Matt goes to see teacher Gary Humphries (?) - He says childhood experiences can be a factor in being a non swimmer.
Says that Matt will float lower in the water rather than on the surface because he has little fat and high bone density and he will learn to use his buoyancy to great effect. “everyone can swim”. Explores relationship between height in water of head to flotation of legs.
Anecodotal note (Ian Cross, Swimming without Stress): Again, I would be more interested in how the head floats when he lets it go. I think there is too much emphasis on whether legs float when learning to swim.
Prof Richard Bailey - Socialization is significant – whether mother and father can swim, whether they take you swimming,etc - even though the idea that black people can't swim is nonsense. There is no physical reason why black people can’t swim but loads of sociological ones…. Friends and fear of failure, expectation of failure from friends v role models.
Matt tried to learn aged 9. RB says this is late because time for learning key motor skills, through deliberate play, is 3 – 7 years. By 9 – 10 years, need to be honing skills, ‘practice phase’ - likely to have missed out on the key skills 'learning through play' stage.
Also see Ian's blog piece January 2014 Who Thinks Black People Can't Swim?
Also see: Floating Foundations/ Floating is a Feeling / Control Freak? Can't Swim? / Sing When You're Winning / Being Vertical For a Change / On Your Back / Rotation Rotation Rotation / Sink or Swim? / Rescued, Learner Lost with Woggle at Leisure Centre / To The Wallmore
16-May-2014 / written by Ian Cross
08-Jun-2012 / written by Ian Cross
The interview took place in May 2010 and focuses on helping non-swimmers learn to swim.
Some of the topics discussed are..
...experiences training with Steven Shaw.
...the benefits of work in the water, in the horizontal plane, from an Alexander Technique point of view.
...the problem of swimming with the head out of the water.
...the need for hands on guidance.
...our approach to the first lesson with a fearful non-swimmer.
...fear of putting the face in the water.
...misconceptions about breathing and floating.
...connection between head/ neck/ back relationship and breathing.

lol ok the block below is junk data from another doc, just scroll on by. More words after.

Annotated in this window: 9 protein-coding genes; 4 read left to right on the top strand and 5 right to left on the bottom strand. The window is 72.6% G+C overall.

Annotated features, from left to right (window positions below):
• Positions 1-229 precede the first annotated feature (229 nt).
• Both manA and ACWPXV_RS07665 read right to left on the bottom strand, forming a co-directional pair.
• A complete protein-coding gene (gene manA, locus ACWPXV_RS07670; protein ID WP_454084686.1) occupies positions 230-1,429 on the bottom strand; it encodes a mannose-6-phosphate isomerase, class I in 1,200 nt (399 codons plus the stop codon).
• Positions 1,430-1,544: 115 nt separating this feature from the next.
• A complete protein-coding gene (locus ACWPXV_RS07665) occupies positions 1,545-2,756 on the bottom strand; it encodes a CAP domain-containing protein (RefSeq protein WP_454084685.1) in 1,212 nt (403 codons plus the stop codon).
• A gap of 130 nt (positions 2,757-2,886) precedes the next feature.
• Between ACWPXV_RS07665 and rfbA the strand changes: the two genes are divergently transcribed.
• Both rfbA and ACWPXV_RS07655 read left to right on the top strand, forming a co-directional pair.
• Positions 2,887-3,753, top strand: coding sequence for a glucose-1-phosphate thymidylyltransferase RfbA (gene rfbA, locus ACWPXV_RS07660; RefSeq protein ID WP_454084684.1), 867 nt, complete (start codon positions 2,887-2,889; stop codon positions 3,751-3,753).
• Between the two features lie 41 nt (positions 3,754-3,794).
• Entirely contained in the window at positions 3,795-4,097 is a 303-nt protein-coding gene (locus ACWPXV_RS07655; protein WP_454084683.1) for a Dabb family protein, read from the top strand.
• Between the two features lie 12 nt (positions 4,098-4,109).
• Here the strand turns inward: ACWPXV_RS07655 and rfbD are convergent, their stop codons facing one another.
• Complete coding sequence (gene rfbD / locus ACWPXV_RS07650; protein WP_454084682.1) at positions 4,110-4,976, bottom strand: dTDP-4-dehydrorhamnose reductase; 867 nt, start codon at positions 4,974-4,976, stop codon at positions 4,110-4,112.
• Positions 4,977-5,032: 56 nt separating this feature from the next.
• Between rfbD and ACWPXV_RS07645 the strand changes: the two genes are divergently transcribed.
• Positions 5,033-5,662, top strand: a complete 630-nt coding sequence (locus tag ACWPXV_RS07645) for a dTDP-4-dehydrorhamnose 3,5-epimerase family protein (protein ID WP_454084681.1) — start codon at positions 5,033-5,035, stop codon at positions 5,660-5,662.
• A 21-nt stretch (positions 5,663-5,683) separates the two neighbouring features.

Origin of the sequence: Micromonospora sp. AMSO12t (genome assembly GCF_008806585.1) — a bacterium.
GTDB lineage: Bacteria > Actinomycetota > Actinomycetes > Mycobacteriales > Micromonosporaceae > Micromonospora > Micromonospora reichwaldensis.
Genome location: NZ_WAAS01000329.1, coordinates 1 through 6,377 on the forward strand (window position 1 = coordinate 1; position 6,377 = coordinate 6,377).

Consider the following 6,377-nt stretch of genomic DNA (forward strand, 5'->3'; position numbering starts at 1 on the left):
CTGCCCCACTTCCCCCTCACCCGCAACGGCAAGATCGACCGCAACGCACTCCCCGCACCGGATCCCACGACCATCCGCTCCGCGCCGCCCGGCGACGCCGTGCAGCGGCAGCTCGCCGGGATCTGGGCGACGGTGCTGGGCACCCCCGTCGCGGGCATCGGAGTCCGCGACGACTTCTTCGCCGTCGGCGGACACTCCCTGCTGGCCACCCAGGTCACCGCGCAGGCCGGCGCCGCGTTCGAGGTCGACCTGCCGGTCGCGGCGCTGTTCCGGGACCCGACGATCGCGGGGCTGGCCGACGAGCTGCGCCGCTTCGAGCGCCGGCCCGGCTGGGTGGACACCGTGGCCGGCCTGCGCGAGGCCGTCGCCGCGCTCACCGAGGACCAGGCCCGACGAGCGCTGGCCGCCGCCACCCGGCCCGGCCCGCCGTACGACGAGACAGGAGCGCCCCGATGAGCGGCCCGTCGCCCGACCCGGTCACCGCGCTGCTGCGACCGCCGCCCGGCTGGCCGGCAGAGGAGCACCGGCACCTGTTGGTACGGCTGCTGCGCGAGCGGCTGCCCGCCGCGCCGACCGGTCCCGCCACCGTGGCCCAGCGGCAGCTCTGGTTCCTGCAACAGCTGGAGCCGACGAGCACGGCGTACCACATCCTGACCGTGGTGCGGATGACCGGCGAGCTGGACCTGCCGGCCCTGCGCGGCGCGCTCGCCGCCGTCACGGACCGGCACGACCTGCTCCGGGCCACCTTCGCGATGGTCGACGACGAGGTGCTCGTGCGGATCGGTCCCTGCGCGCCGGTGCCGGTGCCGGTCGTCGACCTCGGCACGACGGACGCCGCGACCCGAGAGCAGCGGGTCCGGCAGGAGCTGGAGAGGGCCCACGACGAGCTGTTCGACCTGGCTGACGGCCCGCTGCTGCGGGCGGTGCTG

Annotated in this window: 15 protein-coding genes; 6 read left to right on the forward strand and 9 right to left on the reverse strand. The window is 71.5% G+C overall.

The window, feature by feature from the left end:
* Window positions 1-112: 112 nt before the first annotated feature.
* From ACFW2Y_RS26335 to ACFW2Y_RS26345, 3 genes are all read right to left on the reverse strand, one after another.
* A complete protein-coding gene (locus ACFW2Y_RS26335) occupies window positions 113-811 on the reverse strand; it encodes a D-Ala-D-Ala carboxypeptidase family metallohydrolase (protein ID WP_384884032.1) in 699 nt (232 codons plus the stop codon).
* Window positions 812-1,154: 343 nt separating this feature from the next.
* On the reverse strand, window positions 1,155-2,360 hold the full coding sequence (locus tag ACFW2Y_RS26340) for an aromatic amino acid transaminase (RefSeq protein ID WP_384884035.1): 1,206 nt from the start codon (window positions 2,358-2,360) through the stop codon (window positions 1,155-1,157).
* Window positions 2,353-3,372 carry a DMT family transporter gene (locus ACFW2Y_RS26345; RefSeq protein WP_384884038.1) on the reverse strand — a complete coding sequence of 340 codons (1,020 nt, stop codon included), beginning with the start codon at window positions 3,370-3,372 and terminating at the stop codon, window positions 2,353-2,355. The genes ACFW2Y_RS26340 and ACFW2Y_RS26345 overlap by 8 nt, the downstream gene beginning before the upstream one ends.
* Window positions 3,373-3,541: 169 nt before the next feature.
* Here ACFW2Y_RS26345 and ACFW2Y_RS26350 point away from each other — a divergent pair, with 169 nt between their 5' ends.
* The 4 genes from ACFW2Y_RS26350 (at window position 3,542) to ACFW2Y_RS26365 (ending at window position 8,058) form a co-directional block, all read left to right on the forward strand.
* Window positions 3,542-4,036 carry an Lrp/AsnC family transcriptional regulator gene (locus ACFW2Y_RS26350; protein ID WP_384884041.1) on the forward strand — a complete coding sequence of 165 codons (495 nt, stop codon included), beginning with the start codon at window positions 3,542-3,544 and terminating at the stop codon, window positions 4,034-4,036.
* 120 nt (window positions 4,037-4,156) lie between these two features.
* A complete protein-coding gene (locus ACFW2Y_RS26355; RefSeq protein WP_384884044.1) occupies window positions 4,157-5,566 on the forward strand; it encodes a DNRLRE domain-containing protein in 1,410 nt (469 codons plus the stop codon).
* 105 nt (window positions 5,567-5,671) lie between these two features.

...how water exaggerates both tension patterns and our ability to release and expand out of them.
...non-doing in the water as opposed to trying to 'do' something to make ourselves float.
...the importance for a non-swimmer of learning to regain the feet.
...getting a non-swimmer to be comfortable in the water
...being happy just to glide, not being too ambitious
...the usefulness of what Alexander called 'carrying out an activity against the habit of life'.
...learning through play and not rushing into formal strokes.
...whether Alexander Technique teachers without swimming expertise can help people in the water.
For other topics, from horse-riding to rheumatoid arthritis, see The Body Learning Podcast
23-May-2010 / written by Ian Cross
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“In these posts we want to encourage anyone who'd like things to be easier in the water. You may be a non-swimmer struggling to trust the water, an improver trying to understand how the strokes work, a recreational or fitness swimmer who tires easily, perhaps with aches and pains, or a swimming teacher looking for a different approach. Two questions running through this blog are: What is it about being in water that makes us happy and benefits our health? Where does our focus need to be, to enjoy these benefits?
If you find a post helpful, see the links underneath it to others with similar themes. Oh, and if you're on Facebook, please click 'Like'."Ian and Cheryl Cross - Swimming Without Stress